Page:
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So GridMaths.com is in open beta, now works reasonably well on iPad and recent desktop browsers. Android browser support coming sometime soon.
Heres a pic my 9yo created while testing things out on the iPad.. with the obligatory battle scene [ dad vs browser quirks ? ] :
Here’s a couple of sheets on how I like to present long multiplication…
Firstly a concrete rectangle where you can actually count the squares to satisfy yourself its right…
Then move to a more compact form, which still shows the rectangle grid, but not to scale..
This shows that lots of digits should not induce panic.. the same systematic approach works [ which is why computers can do multiplication so well ].
I think having the box grid is a nice way to remember where all the pieces come from [ single digit products ]. Also I think it really helps to use the blank grid spaces, rather than fill in every 0.
The lattice method is slightly more compact, but I think this box approach reminds students of whats really going on.
Thanks for all the emails and encouragement so far as I build this.
Enjoy, and let me know how your using GridMaths.
Just added a color palette to GridMaths, so it now has rectangles, lines, ellipses in few simple colors and weights. The idea is to help make diagrams clearer, and help with Venn diagrams and other cases where you want to group things together.
Heres a grid sheet comparing fractions : 2/3 and 4/5 … then we show the product and sum using the same visual representation.
If you look carefully, you may notice that I ‘abuse’ the grid in that each grid square is 1/5 high and 1/6 wide – so a 1 unit x 1 unit square is actually 6×5 grid squares. I think this is a legal abuse, in that we often graph things with different x and y axis scales.
The alternative is to have a resizeable non-square grid.. which I think creates too much complexity for not much gain. The philosophy of GridMaths is “keep it simple”, so you can do the basics quickly and easily. I used to think more features = more power = better, but after my son showed me the Minecraft game, and all the cool things people have built with it, I changed my mind about this. I kept thinking.. why is Minecraft so popular, when you can do all that and more in Blender ? Blender is a superb free 3D modelling package, which like all powerful modelling packages takes a while to become proficient at. So, it dawned on me that Minecraft is so brilliant because it brings down the barrier to entry, and makes the 80% of things you need to do to make a world, really easy and quick for everyone.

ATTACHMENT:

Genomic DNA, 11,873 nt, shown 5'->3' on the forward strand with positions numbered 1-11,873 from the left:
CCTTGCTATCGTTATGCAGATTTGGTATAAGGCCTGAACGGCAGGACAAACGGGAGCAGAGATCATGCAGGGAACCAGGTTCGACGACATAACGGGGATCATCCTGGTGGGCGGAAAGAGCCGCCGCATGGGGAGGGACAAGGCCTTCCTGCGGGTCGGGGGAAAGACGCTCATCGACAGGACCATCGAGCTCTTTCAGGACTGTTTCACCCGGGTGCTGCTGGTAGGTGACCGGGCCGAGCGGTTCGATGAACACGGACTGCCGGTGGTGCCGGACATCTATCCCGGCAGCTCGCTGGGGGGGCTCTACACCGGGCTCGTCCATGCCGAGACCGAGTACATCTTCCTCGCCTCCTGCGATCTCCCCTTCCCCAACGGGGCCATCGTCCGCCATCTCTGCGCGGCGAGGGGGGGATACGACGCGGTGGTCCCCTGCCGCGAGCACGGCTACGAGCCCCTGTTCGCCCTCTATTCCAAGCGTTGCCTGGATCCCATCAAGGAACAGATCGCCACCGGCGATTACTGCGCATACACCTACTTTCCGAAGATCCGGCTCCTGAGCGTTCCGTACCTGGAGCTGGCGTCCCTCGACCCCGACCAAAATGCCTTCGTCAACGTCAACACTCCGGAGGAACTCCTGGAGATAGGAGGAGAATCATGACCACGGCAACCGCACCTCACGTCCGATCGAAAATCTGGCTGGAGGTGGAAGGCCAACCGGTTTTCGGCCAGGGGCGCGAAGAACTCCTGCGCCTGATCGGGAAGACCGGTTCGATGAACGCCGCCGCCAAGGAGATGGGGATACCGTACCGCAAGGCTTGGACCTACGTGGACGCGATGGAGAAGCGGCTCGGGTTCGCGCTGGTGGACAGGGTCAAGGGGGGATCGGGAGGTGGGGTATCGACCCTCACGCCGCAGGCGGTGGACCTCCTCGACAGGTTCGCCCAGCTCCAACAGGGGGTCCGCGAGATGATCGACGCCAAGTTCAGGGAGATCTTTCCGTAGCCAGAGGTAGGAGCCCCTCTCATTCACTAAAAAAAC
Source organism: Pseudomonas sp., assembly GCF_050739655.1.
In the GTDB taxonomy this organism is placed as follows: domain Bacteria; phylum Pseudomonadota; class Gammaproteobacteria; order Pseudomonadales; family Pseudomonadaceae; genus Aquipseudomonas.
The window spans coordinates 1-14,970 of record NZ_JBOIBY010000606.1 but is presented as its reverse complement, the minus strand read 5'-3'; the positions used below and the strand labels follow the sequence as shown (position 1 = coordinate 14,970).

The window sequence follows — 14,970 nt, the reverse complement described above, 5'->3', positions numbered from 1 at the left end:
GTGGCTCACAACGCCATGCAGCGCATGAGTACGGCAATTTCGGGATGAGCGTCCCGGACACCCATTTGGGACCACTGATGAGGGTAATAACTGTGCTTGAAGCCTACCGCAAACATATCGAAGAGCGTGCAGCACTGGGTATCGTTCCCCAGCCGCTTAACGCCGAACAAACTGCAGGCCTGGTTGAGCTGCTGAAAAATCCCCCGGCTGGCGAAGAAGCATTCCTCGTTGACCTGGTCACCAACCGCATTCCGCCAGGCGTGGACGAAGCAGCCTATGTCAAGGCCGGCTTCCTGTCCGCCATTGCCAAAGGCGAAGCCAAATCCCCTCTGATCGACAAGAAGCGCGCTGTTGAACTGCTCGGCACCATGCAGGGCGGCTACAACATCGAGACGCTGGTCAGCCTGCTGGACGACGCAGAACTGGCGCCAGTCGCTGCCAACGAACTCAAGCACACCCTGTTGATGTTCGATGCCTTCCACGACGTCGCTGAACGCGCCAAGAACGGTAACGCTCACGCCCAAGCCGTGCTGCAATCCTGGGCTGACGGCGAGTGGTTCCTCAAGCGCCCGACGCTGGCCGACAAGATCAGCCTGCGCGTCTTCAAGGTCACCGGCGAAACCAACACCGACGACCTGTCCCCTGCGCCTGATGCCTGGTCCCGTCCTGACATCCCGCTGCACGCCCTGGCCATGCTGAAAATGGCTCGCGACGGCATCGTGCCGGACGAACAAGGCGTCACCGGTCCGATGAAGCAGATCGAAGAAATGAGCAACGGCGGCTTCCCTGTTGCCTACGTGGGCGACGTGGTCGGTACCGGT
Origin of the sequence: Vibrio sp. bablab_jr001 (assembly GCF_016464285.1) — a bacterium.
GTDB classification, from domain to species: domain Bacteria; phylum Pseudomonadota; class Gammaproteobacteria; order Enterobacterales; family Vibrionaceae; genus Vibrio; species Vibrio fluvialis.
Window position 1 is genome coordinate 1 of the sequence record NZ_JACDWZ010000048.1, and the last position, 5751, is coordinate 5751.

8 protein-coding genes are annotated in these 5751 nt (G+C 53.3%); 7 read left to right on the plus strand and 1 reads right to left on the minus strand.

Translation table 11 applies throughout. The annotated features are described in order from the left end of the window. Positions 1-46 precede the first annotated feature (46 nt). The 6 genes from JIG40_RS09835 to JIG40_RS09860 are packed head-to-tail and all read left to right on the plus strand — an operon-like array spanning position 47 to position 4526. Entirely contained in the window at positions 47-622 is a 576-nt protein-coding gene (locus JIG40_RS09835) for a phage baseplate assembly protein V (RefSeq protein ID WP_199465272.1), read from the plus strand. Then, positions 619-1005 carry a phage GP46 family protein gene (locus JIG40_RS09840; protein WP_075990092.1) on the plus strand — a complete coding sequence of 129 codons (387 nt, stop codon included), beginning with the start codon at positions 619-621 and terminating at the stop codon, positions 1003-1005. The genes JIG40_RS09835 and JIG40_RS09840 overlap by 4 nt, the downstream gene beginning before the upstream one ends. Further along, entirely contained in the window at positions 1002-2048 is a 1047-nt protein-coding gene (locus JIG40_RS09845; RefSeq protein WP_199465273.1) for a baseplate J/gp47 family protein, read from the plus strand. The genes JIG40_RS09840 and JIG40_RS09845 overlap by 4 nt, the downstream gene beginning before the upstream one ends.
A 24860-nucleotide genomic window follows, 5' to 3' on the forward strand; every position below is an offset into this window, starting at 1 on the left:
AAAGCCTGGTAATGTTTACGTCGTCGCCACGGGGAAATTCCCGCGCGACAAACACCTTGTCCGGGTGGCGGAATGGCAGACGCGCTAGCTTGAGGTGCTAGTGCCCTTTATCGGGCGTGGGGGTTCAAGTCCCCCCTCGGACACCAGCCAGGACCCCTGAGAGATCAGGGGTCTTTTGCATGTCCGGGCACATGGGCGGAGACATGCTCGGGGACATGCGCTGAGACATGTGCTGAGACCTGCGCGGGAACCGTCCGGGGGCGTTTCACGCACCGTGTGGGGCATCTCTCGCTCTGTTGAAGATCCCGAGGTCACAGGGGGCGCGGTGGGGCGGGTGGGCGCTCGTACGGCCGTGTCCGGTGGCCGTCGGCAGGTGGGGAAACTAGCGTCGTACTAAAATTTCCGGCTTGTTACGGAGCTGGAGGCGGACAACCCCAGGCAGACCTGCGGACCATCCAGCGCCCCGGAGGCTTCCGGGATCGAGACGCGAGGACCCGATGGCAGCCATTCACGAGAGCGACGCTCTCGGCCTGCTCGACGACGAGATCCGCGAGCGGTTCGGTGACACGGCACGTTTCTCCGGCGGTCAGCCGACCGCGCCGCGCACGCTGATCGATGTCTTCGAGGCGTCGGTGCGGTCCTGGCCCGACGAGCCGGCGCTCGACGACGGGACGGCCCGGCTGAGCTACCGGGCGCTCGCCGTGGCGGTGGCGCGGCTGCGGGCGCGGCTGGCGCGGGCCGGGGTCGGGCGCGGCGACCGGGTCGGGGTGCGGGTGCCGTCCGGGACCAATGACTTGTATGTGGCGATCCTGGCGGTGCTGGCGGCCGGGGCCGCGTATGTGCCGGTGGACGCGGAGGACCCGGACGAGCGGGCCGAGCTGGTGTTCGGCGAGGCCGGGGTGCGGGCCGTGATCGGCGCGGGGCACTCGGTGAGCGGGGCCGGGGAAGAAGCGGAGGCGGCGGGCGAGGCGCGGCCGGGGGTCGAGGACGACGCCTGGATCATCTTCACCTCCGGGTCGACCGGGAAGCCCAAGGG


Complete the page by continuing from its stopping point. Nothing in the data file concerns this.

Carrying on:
So I’m adding the most useful things to GridMaths in a way that keeps it really simple. Its not an algebra system, it most likely wont have handwriting recognition… but it should be a really fast way for math teachers to make Math diagrams and for students to do a wide range of worked Math problems, replacing grid paper for that 80% of tasks and adding some nice features. Its kind of like an infinite supply of grid paper, that weights nothing and can be erased and replayed, and saved for later use And.. you can step forward and back thru your edits and change stuff, and students can step thru a worked problem. And you have counting beans and … :-]
My 9 year old son has discovered Chess, after watching the movie “Searching for Bobby Fischer”.
We bought a chess set so we could play with some chess puzzles and strategies.. but we were a bit dismayed at the quality of the plastic pieces. Anyway one thing led to another, and so I spent a couple days hacking up a web based Chess app.
The basics are there :
- the board
- piece movements
- loading puzzles in FEN format
- chess move notation / SAN
As time allows I’ll gradually add the remaining features, such as :
- en-passant for pawns, pawn promotion
- check-detection for kings
- pgn game import/export
- design & share chess board puzzle
In other news, Ive been fighting stockfish chess AI.. and it wins every time, except on the lowest setting. But its been fun to take up the game again, so I can play against my son and answer some of his questions/attacks.
I much enjoyed Kalid Azads Interactive Guide to Fourier Transform article on BetterExplained.com [ and was much impressed he mentioned my animated sine demo, which he extended upon in wonderful ways. ]
I wanted to mention another variant of the animated sine demo, where you can add a second circle and slide back and forth to see the first 2 terms of a Fourier series.
It seems like a gentle intro that would get young people thinking..’hmm, what if I add another circle… and how big should that circle be…’.
Obligatory Tolkien quote : “It’s a dangerous business, Frodo, going out of your door. You step into the Road, and if you don’t keep your feet, there is no knowing where you might be swept…”
The other day I was really enjoying some Anatomy Physiology lectures on YouTube by Professor Marian Diamond, who is in her 80s and still fired up with plenty of passion for the topic.
I made some handwritten notes as I followed along with the lectures, but wanted to try out some other ways to visualise things.
3D anatomy in the browser